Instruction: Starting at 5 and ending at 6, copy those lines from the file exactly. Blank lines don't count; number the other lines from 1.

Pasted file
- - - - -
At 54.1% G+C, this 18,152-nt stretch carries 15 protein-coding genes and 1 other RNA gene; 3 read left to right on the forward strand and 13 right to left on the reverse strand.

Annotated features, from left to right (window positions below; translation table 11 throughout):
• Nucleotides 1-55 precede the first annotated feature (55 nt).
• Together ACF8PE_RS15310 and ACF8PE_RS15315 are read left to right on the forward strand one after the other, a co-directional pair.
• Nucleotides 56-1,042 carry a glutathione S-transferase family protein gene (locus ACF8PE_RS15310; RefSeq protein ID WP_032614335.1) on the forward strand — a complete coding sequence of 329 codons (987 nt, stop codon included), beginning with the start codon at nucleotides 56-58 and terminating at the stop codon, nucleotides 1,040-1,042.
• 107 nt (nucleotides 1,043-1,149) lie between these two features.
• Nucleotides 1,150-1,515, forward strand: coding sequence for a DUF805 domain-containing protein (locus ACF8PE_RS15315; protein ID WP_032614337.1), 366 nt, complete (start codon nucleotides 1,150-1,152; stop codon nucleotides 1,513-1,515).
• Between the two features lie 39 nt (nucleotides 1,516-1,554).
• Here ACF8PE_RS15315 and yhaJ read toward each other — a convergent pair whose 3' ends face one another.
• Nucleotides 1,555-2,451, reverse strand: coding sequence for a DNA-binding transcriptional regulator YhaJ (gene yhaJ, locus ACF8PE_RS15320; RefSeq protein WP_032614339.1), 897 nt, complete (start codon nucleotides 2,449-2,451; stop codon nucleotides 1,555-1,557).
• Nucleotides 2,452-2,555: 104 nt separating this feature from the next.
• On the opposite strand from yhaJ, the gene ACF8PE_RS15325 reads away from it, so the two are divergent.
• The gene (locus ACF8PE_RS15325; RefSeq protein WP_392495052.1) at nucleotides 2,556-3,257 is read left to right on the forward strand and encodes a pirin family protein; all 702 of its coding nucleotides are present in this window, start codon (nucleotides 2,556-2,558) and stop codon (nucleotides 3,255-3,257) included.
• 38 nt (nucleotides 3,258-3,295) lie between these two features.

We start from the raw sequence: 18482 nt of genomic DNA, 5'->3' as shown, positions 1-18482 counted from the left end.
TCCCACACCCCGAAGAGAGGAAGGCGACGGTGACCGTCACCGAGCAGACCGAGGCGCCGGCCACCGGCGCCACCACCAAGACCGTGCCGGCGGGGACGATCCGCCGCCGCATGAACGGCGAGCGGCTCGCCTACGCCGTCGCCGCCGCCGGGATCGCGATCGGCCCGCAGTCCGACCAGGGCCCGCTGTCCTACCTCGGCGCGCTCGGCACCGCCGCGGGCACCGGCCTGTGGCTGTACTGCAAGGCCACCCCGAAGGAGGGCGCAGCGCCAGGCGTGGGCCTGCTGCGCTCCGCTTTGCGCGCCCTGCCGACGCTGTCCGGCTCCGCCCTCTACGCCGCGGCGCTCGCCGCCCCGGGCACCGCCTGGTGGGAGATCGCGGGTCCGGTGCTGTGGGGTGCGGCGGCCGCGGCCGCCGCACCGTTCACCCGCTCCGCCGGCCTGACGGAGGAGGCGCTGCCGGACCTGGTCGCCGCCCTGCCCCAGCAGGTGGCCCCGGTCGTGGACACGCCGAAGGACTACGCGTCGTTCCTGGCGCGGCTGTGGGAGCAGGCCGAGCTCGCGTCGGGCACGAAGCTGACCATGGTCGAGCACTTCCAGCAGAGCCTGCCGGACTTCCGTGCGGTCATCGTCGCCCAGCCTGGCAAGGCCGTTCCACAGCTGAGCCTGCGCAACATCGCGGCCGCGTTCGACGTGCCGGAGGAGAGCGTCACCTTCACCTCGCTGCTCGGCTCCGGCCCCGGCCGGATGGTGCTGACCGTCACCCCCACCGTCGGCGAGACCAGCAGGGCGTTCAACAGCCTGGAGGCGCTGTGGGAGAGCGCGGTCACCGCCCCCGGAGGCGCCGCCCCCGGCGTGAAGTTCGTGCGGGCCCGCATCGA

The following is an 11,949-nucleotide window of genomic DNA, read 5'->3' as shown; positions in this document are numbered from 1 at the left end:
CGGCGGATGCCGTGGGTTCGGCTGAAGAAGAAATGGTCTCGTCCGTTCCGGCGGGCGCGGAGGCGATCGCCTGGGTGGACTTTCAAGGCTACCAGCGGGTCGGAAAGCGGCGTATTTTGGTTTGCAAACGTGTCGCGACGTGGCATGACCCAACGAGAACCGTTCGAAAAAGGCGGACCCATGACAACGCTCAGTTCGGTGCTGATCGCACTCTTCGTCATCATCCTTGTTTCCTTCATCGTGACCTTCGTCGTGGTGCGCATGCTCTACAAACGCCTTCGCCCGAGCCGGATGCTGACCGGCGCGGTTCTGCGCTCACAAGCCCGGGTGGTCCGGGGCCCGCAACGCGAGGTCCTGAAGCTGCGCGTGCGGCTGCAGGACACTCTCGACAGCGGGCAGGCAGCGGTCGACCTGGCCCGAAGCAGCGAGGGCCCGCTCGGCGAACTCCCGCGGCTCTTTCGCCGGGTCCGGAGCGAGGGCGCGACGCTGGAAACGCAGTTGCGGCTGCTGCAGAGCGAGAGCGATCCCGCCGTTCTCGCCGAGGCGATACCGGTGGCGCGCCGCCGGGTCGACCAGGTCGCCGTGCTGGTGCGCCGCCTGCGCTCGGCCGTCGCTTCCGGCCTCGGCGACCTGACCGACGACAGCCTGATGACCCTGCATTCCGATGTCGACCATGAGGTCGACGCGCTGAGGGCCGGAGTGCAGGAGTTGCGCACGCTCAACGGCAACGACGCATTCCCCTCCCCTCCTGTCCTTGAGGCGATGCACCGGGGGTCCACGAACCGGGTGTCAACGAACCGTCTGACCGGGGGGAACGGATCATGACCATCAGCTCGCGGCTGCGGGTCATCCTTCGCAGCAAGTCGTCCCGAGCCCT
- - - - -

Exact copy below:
• Nucleotides 56-1,042 carry a glutathione S-transferase family protein gene (locus ACF8PE_RS15310; RefSeq protein ID WP_032614335.1) on the forward strand — a complete coding sequence of 329 codons (987 nt, stop codon included), beginning with the start codon at nucleotides 56-58 and terminating at the stop codon, nucleotides 1,040-1,042.
• 107 nt (nucleotides 1,043-1,149) lie between these two features.